Diabetic Ketoacidosis: Rare cases of diabetic ketoacidosis (DKA), including life-threatening cases, have been reported in clinical trials and post-marketing in patients treated with SGLT2 inhibitors, including canagliflozin. In a number of cases, the presentation of the condition was atypical with only moderately increased blood glucose values, below 14 mmol/l (250 mg/dl). It is not known if DKA is more likely to occur with higher doses of canagliflozin.
The risk of diabetic ketoacidosis must be considered in the event of non-specific symptoms such as nausea, vomiting, anorexia, abdominal pain, excessive thirst, difficulty breathing, confusion, unusual fatigue or sleepiness. Patients should be assessed for ketoacidosis immediately if these symptoms occur, regardless of blood glucose level.
In patients where DKA is suspected or diagnosed, treatment with canagliflozin should be discontinued immediately.
Treatment should be interrupted in patients who are hospitalized for major surgical procedures or acute serious medical illnesses. In both cases, treatment with canagliflozin may be restarted once the patient’s condition has stabilized.
Before initiating canagliflozin, factors in the patient history that may predispose to ketoacidosis should be considered.
Patients who may be at higher risk of DKA include patients with a low beta-cell function reserve (e.g., type 2 diabetes patients with low C-peptide or latent autoimmune diabetes in adults (LADA) or patients with a history of pancreatitis), patients with conditions that lead to restricted food intake or severe dehydration, patients for whom insulin doses are reduced and patients with increased insulin requirements due to acute medical illness, surgery or alcohol abuse. SGLT2 inhibitors should be used with caution in these patients.
Restarting SGLT2 inhibitor treatment in patients with previous DKA while on SGLT2 inhibitor treatment is not recommended unless another clear precipitating factor is identified and resolved.
The safety and efficacy of canagliflozin in patients with type 1 diabetes have not been established and canagliflozin should not be used for treatment of patients with type 1 diabetes. Limited data from clinical trials suggest that DKA occurs with common frequency when patients with type 1 diabetes are treated with SGLT2 inhibitors.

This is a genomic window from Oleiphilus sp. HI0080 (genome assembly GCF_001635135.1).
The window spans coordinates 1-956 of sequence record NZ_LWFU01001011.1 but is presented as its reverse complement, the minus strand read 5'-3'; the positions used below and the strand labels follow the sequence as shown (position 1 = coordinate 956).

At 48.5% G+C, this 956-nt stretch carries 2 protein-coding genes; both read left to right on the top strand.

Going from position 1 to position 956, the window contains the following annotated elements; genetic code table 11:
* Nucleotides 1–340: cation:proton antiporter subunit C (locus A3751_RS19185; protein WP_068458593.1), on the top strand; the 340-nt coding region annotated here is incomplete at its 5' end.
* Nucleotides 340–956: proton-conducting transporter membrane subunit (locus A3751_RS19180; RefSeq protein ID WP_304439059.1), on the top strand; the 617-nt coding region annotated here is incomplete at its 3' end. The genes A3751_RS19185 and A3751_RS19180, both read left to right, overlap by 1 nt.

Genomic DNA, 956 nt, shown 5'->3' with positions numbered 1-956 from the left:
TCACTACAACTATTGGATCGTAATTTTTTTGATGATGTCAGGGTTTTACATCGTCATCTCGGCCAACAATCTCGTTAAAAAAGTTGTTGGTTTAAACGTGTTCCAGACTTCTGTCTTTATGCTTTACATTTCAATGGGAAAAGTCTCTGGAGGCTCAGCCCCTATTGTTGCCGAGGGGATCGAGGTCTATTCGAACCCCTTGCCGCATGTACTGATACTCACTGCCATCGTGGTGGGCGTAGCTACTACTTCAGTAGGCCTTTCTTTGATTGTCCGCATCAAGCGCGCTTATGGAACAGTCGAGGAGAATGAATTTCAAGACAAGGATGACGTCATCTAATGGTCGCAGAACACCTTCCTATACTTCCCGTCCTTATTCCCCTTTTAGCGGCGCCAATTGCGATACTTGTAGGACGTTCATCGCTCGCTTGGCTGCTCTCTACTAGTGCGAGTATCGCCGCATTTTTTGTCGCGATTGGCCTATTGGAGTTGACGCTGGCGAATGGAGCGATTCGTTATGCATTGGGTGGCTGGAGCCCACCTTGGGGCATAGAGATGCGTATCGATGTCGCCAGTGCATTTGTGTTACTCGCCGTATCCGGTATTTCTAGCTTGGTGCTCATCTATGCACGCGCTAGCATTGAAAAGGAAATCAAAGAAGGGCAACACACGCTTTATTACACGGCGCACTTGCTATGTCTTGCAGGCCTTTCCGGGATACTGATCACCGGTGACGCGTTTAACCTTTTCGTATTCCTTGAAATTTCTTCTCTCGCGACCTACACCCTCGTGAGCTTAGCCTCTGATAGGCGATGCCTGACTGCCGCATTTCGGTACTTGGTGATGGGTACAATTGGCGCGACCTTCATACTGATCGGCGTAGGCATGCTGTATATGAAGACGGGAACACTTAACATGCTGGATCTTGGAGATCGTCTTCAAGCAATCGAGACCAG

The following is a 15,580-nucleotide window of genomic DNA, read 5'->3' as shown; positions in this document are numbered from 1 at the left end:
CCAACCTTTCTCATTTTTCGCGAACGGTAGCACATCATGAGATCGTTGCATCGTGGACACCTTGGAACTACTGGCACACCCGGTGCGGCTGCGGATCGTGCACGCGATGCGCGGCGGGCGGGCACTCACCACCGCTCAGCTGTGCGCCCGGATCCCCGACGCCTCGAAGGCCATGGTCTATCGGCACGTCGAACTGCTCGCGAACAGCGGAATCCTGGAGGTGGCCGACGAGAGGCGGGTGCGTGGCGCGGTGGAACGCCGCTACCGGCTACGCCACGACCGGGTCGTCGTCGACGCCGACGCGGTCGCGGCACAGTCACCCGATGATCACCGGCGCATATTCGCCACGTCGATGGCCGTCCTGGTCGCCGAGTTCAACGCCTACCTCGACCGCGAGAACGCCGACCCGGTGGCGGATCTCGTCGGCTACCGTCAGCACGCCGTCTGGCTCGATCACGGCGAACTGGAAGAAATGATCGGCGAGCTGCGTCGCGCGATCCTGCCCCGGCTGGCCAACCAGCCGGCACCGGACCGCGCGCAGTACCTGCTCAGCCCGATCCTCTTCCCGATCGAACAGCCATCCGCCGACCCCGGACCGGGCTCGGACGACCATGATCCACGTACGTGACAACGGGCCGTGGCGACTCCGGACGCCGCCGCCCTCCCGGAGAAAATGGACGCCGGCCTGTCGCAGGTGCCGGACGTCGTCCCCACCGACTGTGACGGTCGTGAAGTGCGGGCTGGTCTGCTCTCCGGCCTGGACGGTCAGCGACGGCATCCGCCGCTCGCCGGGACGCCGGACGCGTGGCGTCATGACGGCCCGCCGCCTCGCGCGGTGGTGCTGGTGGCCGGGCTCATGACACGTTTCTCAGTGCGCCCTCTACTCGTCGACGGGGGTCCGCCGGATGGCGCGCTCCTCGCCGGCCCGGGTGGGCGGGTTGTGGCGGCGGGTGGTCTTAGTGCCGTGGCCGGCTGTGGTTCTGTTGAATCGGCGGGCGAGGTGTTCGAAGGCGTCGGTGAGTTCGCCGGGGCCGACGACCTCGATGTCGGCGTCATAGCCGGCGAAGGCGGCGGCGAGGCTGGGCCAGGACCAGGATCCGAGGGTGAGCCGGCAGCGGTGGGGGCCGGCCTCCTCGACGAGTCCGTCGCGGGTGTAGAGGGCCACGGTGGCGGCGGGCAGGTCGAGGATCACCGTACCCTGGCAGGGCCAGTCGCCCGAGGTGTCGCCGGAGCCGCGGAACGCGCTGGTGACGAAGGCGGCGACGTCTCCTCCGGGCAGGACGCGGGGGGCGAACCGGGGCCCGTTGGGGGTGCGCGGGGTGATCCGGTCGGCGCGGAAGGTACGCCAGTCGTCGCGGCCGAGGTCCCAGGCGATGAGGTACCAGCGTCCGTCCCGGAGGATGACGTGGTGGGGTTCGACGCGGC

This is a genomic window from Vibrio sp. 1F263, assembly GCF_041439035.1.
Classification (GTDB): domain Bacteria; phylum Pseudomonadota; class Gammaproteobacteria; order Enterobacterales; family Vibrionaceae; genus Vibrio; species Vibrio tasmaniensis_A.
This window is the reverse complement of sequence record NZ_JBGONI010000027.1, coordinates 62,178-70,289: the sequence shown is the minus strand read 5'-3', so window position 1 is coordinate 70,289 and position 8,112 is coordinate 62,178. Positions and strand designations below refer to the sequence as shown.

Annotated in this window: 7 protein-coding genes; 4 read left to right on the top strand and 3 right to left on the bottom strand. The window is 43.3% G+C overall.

Effects on Ability to Drive and Use Machines: Canagliflozin has no or negligible influence on the ability to drive and use machines. However, patients should be alerted to the risk of hypoglycaemia when canagliflozin is used as add-on therapy with insulin or an insulin secretagogue, and to the elevated risk of adverse reactions related to volume depletion, such as postural dizziness (see Dosage & Administration, Precautions and Adverse Reactions).
Fertility: The effect of canagliflozin on fertility in humans has not been studied. No effects on fertility were observed in animal studies (see Pharmacology: Toxicology: Preclinical Safety Data under Actions).
Use In Pregnancy & Lactation
Use in Pregnancy: There are no data from the use of canagliflozin in pregnant women. Studies in animals have shown reproductive toxicity (see Pharmacology: Toxicology: Preclinical Safety Data under Actions).
Canagliflozin should not be used during pregnancy. When pregnancy is detected, treatment with canagliflozin should be discontinued.
Use in Lactation: It is unknown whether canagliflozin and/or its metabolites are excreted in human milk. Available pharmacodynamic/toxicological data in animals have shown excretion of canagliflozin/metabolites in milk, as well as pharmacologically mediated effects in breast-feeding offspring and juvenile rats exposed to canagliflozin (see Pharmacology: Toxicology: Preclinical Safety Data under Actions). A risk to newborns/infants cannot be excluded. Canagliflozin should not be used during breast-feeding.
Adverse Reactions
Summary of the Safety Profile: The safety of canagliflozin was evaluated in 10,285 patients with type 2 diabetes, including 3,139 patients treated with canagliflozin 100 mg and 3,506 patients treated with canagliflozin 300 mg, who received medicinal product in nine double-blind, controlled phase 3 clinical studies.